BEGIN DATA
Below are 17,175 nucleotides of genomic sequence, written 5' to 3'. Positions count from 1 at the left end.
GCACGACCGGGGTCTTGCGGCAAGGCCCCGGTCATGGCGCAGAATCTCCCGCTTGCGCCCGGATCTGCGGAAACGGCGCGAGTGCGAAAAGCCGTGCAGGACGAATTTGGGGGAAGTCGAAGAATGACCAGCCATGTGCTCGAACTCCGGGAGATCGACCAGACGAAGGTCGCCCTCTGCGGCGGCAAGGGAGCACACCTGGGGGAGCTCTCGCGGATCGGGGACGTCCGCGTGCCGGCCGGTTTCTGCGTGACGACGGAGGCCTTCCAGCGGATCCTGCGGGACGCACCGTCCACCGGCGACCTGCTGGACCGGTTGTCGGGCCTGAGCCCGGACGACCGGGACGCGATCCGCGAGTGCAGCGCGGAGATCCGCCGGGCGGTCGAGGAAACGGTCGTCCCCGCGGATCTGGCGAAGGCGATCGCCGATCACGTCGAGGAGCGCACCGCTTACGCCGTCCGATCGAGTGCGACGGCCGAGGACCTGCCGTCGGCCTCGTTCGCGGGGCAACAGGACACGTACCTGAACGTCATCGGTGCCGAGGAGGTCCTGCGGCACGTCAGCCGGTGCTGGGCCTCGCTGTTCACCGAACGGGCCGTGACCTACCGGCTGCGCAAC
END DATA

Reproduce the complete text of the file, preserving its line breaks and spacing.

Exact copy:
Below are 17,175 nucleotides of genomic sequence, written 5' to 3'. Positions count from 1 at the left end.
GCACGACCGGGGTCTTGCGGCAAGGCCCCGGTCATGGCGCAGAATCTCCCGCTTGCGCCCGGATCTGCGGAAACGGCGCGAGTGCGAAAAGCCGTGCAGGACGAATTTGGGGGAAGTCGAAGAATGACCAGCCATGTGCTCGAACTCCGGGAGATCGACCAGACGAAGGTCGCCCTCTGCGGCGGCAAGGGAGCACACCTGGGGGAGCTCTCGCGGATCGGGGACGTCCGCGTGCCGGCCGGTTTCTGCGTGACGACGGAGGCCTTCCAGCGGATCCTGCGGGACGCACCGTCCACCGGCGACCTGCTGGACCGGTTGTCGGGCCTGAGCCCGGACGACCGGGACGCGATCCGCGAGTGCAGCGCGGAGATCCGCCGGGCGGTCGAGGAAACGGTCGTCCCCGCGGATCTGGCGAAGGCGATCGCCGATCACGTCGAGGAGCGCACCGCTTACGCCGTCCGATCGAGTGCGACGGCCGAGGACCTGCCGTCGGCCTCGTTCGCGGGGCAACAGGACACGTACCTGAACGTCATCGGTGCCGAGGAGGTCCTGCGGCACGTCAGCCGGTGCTGGGCCTCGCTGTTCACCGAACGGGCCGTGACCTACCGGCTGCGCAAC